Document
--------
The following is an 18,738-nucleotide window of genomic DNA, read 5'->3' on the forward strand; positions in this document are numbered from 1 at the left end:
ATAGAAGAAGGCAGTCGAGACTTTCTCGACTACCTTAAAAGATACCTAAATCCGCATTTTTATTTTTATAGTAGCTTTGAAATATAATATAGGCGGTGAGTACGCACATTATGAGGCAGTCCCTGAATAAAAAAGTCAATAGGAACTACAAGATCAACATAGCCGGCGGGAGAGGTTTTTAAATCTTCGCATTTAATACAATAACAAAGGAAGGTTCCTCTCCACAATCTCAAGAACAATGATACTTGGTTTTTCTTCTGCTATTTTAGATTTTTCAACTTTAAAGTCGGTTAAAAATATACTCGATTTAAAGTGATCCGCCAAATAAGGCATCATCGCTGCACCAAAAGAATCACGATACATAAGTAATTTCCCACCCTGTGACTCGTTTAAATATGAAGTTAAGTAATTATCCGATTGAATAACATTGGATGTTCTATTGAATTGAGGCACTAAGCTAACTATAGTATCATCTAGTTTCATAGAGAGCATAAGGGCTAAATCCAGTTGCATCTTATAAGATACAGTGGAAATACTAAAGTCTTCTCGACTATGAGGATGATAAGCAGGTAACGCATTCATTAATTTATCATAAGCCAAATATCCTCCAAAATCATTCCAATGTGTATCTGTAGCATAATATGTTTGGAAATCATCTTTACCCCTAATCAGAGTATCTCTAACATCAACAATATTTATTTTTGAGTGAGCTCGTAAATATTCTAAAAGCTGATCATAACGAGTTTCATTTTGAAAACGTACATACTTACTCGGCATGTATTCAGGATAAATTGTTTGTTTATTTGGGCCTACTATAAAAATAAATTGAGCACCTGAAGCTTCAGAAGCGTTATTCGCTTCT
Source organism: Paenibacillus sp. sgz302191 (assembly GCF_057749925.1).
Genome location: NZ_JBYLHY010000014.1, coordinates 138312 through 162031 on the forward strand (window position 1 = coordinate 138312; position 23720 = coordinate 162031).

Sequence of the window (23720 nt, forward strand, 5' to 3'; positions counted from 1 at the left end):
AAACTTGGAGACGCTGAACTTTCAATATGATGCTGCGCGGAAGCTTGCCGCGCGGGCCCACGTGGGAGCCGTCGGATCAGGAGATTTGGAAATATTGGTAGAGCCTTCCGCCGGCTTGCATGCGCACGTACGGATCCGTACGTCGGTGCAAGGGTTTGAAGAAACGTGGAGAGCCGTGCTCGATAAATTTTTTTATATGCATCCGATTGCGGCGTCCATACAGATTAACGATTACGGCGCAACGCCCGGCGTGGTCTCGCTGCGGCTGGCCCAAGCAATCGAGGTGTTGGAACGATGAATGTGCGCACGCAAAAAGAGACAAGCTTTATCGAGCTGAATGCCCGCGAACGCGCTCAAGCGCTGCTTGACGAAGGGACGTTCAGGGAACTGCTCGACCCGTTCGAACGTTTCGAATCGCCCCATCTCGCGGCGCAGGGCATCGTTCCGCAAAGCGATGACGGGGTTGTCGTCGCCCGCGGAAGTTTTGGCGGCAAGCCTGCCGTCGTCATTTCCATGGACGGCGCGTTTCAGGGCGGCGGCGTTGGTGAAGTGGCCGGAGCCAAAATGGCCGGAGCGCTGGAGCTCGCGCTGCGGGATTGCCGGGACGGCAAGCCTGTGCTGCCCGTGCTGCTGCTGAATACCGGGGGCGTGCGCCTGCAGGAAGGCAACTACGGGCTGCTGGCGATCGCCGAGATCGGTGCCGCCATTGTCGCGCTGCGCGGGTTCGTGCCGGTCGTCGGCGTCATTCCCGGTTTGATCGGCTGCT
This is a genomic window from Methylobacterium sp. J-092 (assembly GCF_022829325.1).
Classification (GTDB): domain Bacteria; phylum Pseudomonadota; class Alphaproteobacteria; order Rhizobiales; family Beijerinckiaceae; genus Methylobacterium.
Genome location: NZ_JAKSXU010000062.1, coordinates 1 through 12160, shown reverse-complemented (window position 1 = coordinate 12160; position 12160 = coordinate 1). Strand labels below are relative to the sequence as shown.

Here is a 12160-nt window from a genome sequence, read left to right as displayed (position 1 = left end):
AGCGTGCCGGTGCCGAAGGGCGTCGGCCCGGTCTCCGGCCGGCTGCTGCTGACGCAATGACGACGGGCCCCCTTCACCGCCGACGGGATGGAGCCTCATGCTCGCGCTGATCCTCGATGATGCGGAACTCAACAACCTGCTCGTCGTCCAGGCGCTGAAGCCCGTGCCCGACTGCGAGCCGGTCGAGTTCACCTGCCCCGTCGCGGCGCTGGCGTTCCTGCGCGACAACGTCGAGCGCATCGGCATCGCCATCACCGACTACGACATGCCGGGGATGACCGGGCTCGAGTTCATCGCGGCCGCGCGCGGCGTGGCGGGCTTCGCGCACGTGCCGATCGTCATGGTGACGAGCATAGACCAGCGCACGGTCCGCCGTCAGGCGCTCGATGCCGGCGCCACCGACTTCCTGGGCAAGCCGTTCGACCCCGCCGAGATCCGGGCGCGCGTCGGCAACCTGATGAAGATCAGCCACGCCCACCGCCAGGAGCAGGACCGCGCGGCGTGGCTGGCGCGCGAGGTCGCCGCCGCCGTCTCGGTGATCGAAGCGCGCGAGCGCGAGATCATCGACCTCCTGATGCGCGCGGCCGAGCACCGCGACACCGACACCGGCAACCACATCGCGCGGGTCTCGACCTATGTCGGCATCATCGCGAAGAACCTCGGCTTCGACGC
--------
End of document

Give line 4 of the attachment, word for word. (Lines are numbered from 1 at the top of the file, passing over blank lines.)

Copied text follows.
Genome location: NZ_JBYLHY010000014.1, coordinates 138312 through 162031 on the forward strand (window position 1 = coordinate 138312; position 23720 = coordinate 162031).